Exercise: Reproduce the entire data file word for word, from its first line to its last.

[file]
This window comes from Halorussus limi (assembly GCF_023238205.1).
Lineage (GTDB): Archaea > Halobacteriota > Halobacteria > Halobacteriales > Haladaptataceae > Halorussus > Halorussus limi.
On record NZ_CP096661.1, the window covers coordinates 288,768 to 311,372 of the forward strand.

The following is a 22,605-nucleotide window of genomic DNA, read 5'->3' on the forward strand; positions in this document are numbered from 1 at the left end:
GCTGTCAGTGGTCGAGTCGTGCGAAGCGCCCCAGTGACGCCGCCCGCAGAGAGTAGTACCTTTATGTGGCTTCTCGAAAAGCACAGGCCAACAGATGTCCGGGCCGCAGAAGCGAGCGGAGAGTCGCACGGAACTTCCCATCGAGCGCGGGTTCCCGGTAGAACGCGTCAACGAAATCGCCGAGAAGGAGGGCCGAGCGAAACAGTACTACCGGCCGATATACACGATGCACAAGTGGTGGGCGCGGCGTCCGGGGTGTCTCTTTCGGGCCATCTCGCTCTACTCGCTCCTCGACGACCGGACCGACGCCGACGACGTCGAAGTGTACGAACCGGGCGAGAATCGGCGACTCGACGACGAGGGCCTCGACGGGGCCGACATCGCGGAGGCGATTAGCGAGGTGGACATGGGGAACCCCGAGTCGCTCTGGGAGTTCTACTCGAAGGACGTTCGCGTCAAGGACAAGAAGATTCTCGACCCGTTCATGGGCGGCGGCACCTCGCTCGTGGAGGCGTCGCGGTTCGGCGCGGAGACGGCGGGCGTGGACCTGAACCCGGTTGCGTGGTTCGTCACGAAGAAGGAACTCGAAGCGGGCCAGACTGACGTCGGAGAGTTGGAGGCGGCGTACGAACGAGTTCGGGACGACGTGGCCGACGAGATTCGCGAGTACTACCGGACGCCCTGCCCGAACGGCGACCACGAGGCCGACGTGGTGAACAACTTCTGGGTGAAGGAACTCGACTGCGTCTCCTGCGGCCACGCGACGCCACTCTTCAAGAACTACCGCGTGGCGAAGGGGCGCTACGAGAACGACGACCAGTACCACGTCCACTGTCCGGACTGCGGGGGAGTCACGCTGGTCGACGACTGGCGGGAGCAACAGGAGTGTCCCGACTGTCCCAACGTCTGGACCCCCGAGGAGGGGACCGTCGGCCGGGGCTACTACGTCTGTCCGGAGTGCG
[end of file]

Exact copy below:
This window comes from Halorussus limi (assembly GCF_023238205.1).
Lineage (GTDB): Archaea > Halobacteriota > Halobacteria > Halobacteriales > Haladaptataceae > Halorussus > Halorussus limi.
On record NZ_CP096661.1, the window covers coordinates 288,768 to 311,372 of the forward strand.

The following is a 22,605-nucleotide window of genomic DNA, read 5'->3' on the forward strand; positions in this document are numbered from 1 at the left end:
GCTGTCAGTGGTCGAGTCGTGCGAAGCGCCCCAGTGACGCCGCCCGCAGAGAGTAGTACCTTTATGTGGCTTCTCGAAAAGCACAGGCCAACAGATGTCCGGGCCGCAGAAGCGAGCGGAGAGTCGCACGGAACTTCCCATCGAGCGCGGGTTCCCGGTAGAACGCGTCAACGAAATCGCCGAGAAGGAGGGCCGAGCGAAACAGTACTACCGGCCGATATACACGATGCACAAGTGGTGGGCGCGGCGTCCGGGGTGTCTCTTTCGGGCCATCTCGCTCTACTCGCTCCTCGACGACCGGACCGACGCCGACGACGTCGAAGTGTACGAACCGGGCGAGAATCGGCGACTCGACGACGAGGGCCTCGACGGGGCCGACATCGCGGAGGCGATTAGCGAGGTGGACATGGGGAACCCCGAGTCGCTCTGGGAGTTCTACTCGAAGGACGTTCGCGTCAAGGACAAGAAGATTCTCGACCCGTTCATGGGCGGCGGCACCTCGCTCGTGGAGGCGTCGCGGTTCGGCGCGGAGACGGCGGGCGTGGACCTGAACCCGGTTGCGTGGTTCGTCACGAAGAAGGAACTCGAAGCGGGCCAGACTGACGTCGGAGAGTTGGAGGCGGCGTACGAACGAGTTCGGGACGACGTGGCCGACGAGATTCGCGAGTACTACCGGACGCCCTGCCCGAACGGCGACCACGAGGCCGACGTGGTGAACAACTTCTGGGTGAAGGAACTCGACTGCGTCTCCTGCGGCCACGCGACGCCACTCTTCAAGAACTACCGCGTGGCGAAGGGGCGCTACGAGAACGACGACCAGTACCACGTCCACTGTCCGGACTGCGGGGGAGTCACGCTGGTCGACGACTGGCGGGAGCAACAGGAGTGTCCCGACTGTCCCAACGTCTGGACCCCCGAGGAGGGGACCGTCGGCCGGGGCTACTACGTCTGTCCGGAGTGCG